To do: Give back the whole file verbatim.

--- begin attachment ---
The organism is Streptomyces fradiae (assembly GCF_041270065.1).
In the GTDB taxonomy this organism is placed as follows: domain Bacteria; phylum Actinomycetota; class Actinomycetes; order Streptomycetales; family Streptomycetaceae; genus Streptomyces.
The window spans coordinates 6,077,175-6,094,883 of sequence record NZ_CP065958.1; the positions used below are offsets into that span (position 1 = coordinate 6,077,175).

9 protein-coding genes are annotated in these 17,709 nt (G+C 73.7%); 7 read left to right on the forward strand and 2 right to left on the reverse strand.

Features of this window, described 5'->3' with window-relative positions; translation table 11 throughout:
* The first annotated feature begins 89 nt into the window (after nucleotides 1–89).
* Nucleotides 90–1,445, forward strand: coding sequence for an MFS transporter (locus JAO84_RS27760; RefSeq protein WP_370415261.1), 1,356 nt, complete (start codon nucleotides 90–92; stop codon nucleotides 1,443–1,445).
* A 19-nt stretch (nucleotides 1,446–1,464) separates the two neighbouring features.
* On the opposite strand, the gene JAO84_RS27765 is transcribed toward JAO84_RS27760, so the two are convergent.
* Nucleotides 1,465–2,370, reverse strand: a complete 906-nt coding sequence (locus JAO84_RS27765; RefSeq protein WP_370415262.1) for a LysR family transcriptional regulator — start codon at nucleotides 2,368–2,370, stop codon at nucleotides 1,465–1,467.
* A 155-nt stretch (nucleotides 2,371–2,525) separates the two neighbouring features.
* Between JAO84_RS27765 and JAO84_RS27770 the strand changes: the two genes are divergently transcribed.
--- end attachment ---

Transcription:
The organism is Streptomyces fradiae (assembly GCF_041270065.1).
In the GTDB taxonomy this organism is placed as follows: domain Bacteria; phylum Actinomycetota; class Actinomycetes; order Streptomycetales; family Streptomycetaceae; genus Streptomyces.
The window spans coordinates 6,077,175-6,094,883 of sequence record NZ_CP065958.1; the positions used below are offsets into that span (position 1 = coordinate 6,077,175).

9 protein-coding genes are annotated in these 17,709 nt (G+C 73.7%); 7 read left to right on the forward strand and 2 right to left on the reverse strand.

Features of this window, described 5'->3' with window-relative positions; translation table 11 throughout:
* The first annotated feature begins 89 nt into the window (after nucleotides 1–89).
* Nucleotides 90–1,445, forward strand: coding sequence for an MFS transporter (locus JAO84_RS27760; RefSeq protein WP_370415261.1), 1,356 nt, complete (start codon nucleotides 90–92; stop codon nucleotides 1,443–1,445).
* A 19-nt stretch (nucleotides 1,446–1,464) separates the two neighbouring features.
* On the opposite strand, the gene JAO84_RS27765 is transcribed toward JAO84_RS27760, so the two are convergent.
* Nucleotides 1,465–2,370, reverse strand: a complete 906-nt coding sequence (locus JAO84_RS27765; RefSeq protein WP_370415262.1) for a LysR family transcriptional regulator — start codon at nucleotides 2,368–2,370, stop codon at nucleotides 1,465–1,467.
* A 155-nt stretch (nucleotides 2,371–2,525) separates the two neighbouring features.
* Between JAO84_RS27765 and JAO84_RS27770 the strand changes: the two genes are divergently transcribed.